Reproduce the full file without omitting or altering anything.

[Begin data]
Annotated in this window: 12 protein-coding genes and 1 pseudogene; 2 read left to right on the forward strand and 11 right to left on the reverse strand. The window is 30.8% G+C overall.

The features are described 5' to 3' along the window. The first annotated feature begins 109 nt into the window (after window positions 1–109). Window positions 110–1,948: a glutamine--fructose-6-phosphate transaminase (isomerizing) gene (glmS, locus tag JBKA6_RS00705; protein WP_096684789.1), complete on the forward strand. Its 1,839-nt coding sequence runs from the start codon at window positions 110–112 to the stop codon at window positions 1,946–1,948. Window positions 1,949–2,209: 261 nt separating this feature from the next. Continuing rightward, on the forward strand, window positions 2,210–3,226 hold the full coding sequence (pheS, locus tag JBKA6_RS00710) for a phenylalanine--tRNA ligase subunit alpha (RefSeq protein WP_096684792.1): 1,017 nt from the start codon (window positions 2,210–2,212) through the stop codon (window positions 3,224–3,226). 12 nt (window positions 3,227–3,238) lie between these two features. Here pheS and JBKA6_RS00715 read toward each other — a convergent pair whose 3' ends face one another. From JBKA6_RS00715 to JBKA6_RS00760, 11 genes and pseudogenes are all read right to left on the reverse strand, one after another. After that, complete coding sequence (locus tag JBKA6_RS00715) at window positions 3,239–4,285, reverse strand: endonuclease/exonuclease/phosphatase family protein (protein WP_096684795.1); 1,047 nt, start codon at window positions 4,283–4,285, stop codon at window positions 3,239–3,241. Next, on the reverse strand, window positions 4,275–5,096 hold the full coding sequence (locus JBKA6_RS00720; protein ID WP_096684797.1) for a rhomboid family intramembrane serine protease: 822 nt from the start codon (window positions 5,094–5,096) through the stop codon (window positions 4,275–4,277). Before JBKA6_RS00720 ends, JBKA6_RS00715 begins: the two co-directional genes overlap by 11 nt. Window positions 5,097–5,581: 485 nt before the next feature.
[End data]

Annotated in this window: 12 protein-coding genes and 1 pseudogene; 2 read left to right on the forward strand and 11 right to left on the reverse strand. The window is 30.8% G+C overall.

The features are described 5' to 3' along the window. The first annotated feature begins 109 nt into the window (after window positions 1–109). Window positions 110–1,948: a glutamine--fructose-6-phosphate transaminase (isomerizing) gene (glmS, locus tag JBKA6_RS00705; protein WP_096684789.1), complete on the forward strand. Its 1,839-nt coding sequence runs from the start codon at window positions 110–112 to the stop codon at window positions 1,946–1,948. Window positions 1,949–2,209: 261 nt separating this feature from the next. Continuing rightward, on the forward strand, window positions 2,210–3,226 hold the full coding sequence (pheS, locus tag JBKA6_RS00710) for a phenylalanine--tRNA ligase subunit alpha (RefSeq protein WP_096684792.1): 1,017 nt from the start codon (window positions 2,210–2,212) through the stop codon (window positions 3,224–3,226). 12 nt (window positions 3,227–3,238) lie between these two features. Here pheS and JBKA6_RS00715 read toward each other — a convergent pair whose 3' ends face one another. From JBKA6_RS00715 to JBKA6_RS00760, 11 genes and pseudogenes are all read right to left on the reverse strand, one after another. After that, complete coding sequence (locus tag JBKA6_RS00715) at window positions 3,239–4,285, reverse strand: endonuclease/exonuclease/phosphatase family protein (protein WP_096684795.1); 1,047 nt, start codon at window positions 4,283–4,285, stop codon at window positions 3,239–3,241. Next, on the reverse strand, window positions 4,275–5,096 hold the full coding sequence (locus JBKA6_RS00720; protein ID WP_096684797.1) for a rhomboid family intramembrane serine protease: 822 nt from the start codon (window positions 5,094–5,096) through the stop codon (window positions 4,275–4,277). Before JBKA6_RS00720 ends, JBKA6_RS00715 begins: the two co-directional genes overlap by 11 nt. Window positions 5,097–5,581: 485 nt before the next feature.